The Bill & Melinda Gates Foundation, a global health and education charity set up by the Microsoft founder and his wife, has set a target of eradicating malaria by 2040. Yet efforts to end the deadly disease are under threat as mosquitoes become increasingly resistant to drugs and insecticides. To outpace rising resistance, the scientific community in the Gates’ home city of Seattle is developing innovations ranging from genetic modification to single-dose drugs. Here are the views of some of the world’s leading organisations that are working to eradicate malaria.
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Bruno Moonen, Deputy Director of the Malaria Team at the Gates Foundation
“The biggest challenges are related to growing drug and insecticide resistance, and that our current tools will struggle to end the disease in countries where transmission is so high.
Ending malaria is not just about finding the sick, it is about finding everyone who is infected, as not everybody shows symptoms. To find them, we need more sensitive diagnostic tests.
One innovation we are watching closely is the attractive toxic sugar base, which is like a sheet of A4 paper that has sugar in it to attract the mosquitoes and a toxin to kill them.
If you hang them on the outside of houses in a community, you can crash the mosquito population. It is very promising.”
Martin Edlund, Chief Executive of Malaria No More
“The good news is that the product-development pipeline for malaria is strong, really the envy of the global health world.
But we need to keep investing. The first innovation we need is an ultra-sensitive rapid test for malaria that is ten times as powerful as current tests. It would allow us to find low levels of the parasite in people who show no signs or symptoms.
We also need new drugs that can eliminate every last parasite in people who are treated. Current drugs are highly effective at treating the illness and saving lives, but in a small number of cases they leave parasites behind.
As we move toward elimination, we’re combining mapping with mobile data to show how people transport the malaria parasite from community to community.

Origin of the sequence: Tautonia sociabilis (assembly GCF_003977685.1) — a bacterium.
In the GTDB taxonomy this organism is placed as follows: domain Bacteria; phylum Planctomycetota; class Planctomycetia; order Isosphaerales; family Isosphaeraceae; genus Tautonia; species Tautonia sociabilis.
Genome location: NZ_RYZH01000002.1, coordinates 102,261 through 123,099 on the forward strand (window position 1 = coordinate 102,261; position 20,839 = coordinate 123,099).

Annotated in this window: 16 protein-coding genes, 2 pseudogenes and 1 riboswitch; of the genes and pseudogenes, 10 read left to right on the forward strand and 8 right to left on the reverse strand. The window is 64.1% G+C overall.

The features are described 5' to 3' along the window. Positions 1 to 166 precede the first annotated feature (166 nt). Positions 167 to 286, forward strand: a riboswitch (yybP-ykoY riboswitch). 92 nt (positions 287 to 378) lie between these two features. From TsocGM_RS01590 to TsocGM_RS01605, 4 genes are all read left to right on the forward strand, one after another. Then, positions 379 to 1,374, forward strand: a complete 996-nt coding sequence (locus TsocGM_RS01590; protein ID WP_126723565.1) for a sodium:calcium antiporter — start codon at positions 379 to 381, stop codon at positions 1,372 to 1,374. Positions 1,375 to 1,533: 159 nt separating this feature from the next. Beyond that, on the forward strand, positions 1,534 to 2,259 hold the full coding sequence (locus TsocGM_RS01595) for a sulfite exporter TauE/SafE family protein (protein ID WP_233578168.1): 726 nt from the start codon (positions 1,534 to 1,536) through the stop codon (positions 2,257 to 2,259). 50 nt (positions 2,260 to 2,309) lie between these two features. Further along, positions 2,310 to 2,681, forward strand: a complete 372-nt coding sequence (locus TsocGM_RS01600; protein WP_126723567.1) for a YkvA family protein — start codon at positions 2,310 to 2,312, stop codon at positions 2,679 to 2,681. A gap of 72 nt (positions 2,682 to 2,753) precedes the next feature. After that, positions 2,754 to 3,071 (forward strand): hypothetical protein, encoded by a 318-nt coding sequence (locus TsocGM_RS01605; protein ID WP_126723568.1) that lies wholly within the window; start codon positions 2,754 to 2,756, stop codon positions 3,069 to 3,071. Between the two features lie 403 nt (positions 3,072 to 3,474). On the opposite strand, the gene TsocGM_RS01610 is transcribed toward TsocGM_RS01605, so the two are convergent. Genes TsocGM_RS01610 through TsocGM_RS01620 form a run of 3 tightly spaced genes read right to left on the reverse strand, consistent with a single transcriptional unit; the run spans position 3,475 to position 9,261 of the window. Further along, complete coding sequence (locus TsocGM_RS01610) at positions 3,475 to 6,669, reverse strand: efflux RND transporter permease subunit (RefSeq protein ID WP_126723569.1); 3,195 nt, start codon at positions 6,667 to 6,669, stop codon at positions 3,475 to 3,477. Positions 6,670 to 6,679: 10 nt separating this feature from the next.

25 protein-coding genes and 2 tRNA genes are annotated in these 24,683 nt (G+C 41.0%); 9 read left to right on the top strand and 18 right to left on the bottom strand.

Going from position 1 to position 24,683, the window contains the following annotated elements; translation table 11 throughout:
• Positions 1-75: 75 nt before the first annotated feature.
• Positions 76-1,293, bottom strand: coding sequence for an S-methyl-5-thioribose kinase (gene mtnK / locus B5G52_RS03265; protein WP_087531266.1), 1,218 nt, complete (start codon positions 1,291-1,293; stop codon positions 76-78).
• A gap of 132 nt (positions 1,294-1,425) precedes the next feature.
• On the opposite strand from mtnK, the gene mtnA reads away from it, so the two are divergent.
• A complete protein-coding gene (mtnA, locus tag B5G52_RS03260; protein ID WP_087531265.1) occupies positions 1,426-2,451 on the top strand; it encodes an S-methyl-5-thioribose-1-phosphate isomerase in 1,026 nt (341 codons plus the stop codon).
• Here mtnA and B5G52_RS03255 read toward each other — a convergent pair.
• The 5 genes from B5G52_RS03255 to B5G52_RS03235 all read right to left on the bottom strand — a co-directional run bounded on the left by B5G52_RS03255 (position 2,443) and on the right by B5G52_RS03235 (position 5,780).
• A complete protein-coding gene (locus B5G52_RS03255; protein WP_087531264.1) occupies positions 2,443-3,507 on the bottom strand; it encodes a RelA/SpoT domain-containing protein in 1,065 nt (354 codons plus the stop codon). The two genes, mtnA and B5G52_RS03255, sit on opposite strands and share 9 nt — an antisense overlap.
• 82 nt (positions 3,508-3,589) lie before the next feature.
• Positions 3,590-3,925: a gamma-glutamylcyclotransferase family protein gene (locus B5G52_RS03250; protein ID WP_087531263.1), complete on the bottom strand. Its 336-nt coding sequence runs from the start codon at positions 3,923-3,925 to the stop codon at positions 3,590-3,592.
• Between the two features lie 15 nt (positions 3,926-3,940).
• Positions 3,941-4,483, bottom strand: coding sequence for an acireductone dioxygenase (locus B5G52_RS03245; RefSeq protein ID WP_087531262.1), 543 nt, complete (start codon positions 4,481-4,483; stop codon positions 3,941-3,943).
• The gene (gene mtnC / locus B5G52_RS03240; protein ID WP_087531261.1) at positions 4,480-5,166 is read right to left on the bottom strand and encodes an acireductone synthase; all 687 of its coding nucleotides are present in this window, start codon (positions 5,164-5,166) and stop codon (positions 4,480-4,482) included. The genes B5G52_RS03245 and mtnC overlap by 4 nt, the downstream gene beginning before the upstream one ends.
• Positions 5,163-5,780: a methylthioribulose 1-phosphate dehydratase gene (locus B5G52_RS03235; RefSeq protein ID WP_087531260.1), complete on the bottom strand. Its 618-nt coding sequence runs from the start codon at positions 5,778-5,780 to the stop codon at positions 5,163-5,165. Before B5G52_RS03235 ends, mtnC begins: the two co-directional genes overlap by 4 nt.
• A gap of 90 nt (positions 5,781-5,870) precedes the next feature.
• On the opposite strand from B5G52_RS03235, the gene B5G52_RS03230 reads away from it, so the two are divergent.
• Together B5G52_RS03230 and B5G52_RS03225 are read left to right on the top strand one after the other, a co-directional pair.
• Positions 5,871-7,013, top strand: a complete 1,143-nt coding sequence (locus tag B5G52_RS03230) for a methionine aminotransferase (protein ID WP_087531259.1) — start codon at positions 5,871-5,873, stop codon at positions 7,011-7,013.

This allows us to deploy our resources more efficiently, and effectively target the sources of parasite transmission.”
Maurizio Vecchione, Senior Vice President at Global Good and Research
“Eradicating malaria requires a multi-disciplinary approach, innovation comes from putting disparate disciplines together – physicists working with biologists working with engineers.
But ultimately surveillance is the key.
Countries that are struggling with a variety of high burden diseases tend to look at a magic threshold of incidents as ‘we’re done’.
When they hit these levels, they stop funding efforts. That inevitably leads to a return of the disease.
Short of total eradication, countries need to keep their guard up even when they meet elimination. Even the United States keeps up surveillance.
From a science and technology standpoint, we want there to be a variety of innovative yet affordable tools to achieve this.”
Larry Slutsker, Malaria Program Leader at Path
“We have made incredible progress over last decade, thanks to tools like insecticide treated bednets, indoor residual spraying, and artemisinin combination treatment (ACT) drugs.
We can go very far with these tools, and achieve elimination, but to talk about eradication – ridding the whole world of malaria for good – we need new approaches.
Malaria surveillance has been terrible until recent years. But the idea that every malaria case ought to be diagnosed before it is treated has led to improved surveillance.
There are lots of innovations – like sugar traps – to be excited about in the long term, but in the here and now, better diagnosis and surveillance are key in the push for eradication.”
Kayla Albrecht, of the Institute for Health Metrics and Evaluation at the University of Washington
“Accurate disease measurement is a crucial first step in igniting positive change.
We have created the world’s most detailed map of malaria in sub-Saharan Africa, measuring mortality, treatment and prevention coverage on a 5X5 kilometer grid of the continent.
The use of mapping by age to inform malaria control and treatment strategies will become increasingly important as the burden of the disease shifts from children to adults.
Hundreds of thousands of lives could be saved by scaling-up programs and customising strategies to address the needs of specific communities.”
Malaria No More and the Washington Global Health Alliance provided a travel grant for this story.